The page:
Sammy Floyd (previous grad) postdoc at Brain & Cognitive Sciences at MIT; Assist Prof at Sarah Lawrence Fall ’23.

Francesca Citron (previous postdoc)  Psychology Department, Lancaster University, UK

Florent Perek, (previous postdoc) English and Linguistics,  Birmingham University, UK

Devin Casenhiser, (previous graduate student and then postdoc) Audiology and Speech Pathology, University of Tennesee

Giulia Bencini, (previous graduate student) Speech and Language Pathology, Hunter College, NYC. Prof of Linguistics, University Ca Foscari, Venezia, Italy.

Matt Johnson, (previous graduate student) Associate Dean at Hult Int’l Business School

Clarice Robenalt, (previous graduate student) Data Analyst, Mountain View, CA

Recent Undergraduate advisees who went on to graduate school in linguistics or psychology

Alexia Hernandez (Princeton ’19, Linguistics):  Stanford, PhD candidate in Linguistics

Charlotte Jeppsen (Princeton ’18, Psychology):  U of Iowa, PhD candidate in Psychology with Bob McMurray, word learning

Sarah Reid (Princeton ’18, Psychology): U of Washington, PhD candidate in computational linguistics

Ana Patricia Esquela (Princeton ’19, Psychology)  Human Growth and Development, U of Michigan.

Noe Kong-Johnson (Princeton ’18, Neuroscience): University of Hawaii, Linguistics.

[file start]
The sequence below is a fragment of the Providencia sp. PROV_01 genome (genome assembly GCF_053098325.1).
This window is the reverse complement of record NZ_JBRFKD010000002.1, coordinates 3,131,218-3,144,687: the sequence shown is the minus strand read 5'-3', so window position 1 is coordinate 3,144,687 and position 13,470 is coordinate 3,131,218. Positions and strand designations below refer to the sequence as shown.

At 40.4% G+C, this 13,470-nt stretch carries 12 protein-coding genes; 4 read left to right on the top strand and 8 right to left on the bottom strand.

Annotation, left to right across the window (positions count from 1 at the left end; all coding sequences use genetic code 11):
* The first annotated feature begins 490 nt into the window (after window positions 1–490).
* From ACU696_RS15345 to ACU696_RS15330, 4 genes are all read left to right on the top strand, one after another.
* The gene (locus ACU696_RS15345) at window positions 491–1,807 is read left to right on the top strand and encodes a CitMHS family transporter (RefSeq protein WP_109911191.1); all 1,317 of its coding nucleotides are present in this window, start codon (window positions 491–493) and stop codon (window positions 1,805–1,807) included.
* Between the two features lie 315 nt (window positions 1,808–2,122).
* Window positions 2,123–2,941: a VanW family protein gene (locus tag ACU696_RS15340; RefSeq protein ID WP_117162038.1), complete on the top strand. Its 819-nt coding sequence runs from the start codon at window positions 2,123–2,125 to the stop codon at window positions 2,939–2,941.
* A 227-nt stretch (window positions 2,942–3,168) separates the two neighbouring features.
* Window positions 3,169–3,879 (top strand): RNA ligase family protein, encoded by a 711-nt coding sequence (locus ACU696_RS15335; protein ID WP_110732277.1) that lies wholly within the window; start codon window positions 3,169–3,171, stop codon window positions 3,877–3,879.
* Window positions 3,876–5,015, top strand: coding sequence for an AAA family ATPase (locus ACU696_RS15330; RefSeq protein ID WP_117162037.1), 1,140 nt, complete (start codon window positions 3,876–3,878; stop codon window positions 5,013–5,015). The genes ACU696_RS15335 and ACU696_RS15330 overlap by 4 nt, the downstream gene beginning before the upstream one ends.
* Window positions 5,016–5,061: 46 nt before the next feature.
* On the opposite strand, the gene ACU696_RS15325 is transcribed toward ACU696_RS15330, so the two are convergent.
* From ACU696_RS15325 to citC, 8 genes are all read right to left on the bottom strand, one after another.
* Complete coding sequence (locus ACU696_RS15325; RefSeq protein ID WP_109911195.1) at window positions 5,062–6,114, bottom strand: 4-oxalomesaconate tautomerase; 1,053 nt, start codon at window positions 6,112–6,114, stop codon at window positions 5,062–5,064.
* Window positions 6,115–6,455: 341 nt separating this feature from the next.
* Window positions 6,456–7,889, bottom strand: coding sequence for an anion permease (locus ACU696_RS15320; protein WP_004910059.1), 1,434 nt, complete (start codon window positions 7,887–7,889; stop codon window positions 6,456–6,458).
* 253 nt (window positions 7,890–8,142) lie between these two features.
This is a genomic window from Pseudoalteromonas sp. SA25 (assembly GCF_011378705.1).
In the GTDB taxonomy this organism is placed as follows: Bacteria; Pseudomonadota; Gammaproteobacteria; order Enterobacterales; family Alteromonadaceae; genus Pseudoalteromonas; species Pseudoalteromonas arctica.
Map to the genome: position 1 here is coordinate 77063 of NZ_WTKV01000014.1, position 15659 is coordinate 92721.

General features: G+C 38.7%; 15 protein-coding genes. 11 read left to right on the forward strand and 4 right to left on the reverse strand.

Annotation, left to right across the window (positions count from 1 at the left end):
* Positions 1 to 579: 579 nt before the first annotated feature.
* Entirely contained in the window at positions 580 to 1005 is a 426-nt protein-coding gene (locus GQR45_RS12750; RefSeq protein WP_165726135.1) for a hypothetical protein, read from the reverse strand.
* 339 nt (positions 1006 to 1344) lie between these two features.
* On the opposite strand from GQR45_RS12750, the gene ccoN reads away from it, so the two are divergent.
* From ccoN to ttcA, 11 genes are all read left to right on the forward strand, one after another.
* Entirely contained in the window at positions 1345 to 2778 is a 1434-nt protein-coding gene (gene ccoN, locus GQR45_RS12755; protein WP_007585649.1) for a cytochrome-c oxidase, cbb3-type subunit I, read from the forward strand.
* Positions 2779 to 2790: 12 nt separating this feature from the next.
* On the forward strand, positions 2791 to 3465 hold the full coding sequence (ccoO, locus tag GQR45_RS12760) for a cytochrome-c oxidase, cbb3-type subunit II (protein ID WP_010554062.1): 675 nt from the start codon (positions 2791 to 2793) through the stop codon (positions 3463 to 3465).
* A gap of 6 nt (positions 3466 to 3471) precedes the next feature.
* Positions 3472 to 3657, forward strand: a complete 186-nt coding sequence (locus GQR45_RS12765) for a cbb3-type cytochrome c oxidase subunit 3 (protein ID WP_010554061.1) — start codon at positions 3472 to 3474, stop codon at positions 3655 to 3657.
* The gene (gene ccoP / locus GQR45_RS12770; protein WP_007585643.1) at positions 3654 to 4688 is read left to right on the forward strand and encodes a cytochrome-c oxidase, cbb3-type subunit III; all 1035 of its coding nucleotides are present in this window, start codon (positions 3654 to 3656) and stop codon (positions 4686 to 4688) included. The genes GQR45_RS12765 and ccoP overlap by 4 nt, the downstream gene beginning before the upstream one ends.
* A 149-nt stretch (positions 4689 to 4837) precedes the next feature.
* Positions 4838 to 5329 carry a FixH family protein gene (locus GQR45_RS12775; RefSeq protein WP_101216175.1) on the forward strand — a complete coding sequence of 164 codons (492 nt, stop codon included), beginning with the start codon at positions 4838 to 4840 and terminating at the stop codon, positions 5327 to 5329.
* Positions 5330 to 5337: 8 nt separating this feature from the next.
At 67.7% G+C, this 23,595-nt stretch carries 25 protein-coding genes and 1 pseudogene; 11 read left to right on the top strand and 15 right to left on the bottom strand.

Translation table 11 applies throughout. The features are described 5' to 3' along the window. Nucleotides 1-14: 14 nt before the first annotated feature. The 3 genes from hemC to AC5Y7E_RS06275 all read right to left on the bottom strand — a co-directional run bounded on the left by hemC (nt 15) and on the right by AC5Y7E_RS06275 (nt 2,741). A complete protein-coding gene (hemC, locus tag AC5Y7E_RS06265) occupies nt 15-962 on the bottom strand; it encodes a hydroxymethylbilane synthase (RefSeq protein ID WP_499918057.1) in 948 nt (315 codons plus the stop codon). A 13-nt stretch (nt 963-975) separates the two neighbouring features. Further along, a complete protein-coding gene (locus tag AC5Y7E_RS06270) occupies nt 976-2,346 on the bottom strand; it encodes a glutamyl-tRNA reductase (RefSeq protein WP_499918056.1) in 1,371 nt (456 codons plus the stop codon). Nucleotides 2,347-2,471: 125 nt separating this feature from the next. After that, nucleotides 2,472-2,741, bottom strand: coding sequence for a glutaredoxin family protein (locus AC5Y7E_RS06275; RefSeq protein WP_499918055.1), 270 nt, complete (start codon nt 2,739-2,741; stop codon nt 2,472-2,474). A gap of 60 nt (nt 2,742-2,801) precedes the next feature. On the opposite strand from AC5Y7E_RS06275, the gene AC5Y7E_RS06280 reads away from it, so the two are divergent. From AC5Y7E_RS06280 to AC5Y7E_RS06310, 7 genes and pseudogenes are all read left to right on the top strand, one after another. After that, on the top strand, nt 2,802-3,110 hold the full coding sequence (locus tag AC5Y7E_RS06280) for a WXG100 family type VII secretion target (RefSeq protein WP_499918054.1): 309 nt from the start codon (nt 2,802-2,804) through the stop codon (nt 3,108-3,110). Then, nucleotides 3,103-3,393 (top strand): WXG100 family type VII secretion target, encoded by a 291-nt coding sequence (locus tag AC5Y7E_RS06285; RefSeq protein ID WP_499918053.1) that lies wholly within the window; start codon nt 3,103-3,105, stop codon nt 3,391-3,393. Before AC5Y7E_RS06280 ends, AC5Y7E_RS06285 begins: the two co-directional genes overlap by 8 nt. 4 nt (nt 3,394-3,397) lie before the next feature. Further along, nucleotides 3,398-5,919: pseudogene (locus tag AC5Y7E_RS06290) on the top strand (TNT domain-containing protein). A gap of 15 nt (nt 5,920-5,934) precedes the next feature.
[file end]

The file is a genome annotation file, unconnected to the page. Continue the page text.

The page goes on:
Nick Tippenhauer (Princeton ’16, Linguistics): Vanderbilt University, PhD candidate in Psychology, language learning.

David Abugaber (Princeton ’14, Linguistics): University of Illinois, PhD candidate, word/construction frequency effects in L2 processing.

Lara Klainerman (Princeton ’11): UCSD PhD 2015 (with Andy Kehler), Reasoning in TD and ASD children.

Jayden Ziegler (Princeton ’11): Harvard PhD  (with Jessie Snedeker); structural priming.

Erica Wojcik (Princeton ’09): Assistant Professor of Psychology, Skidmore College. Executive Officer of the (Int’l) Cognitive Science Society.  PhD 2016 (with Jenny Saffran); statistical learning.

Gabe Doyle (UIUC): Assistant Professor at SDSU in Linguistics. PhD 2015 (with Roger Levy); Stanford Psych postdoc. Input effects in phonological and intonation processing.

We are also so proud of all of the many others who have gone to earn MDs, or who work in NGOs, teach, travel, and continue learning in all kinds of ways!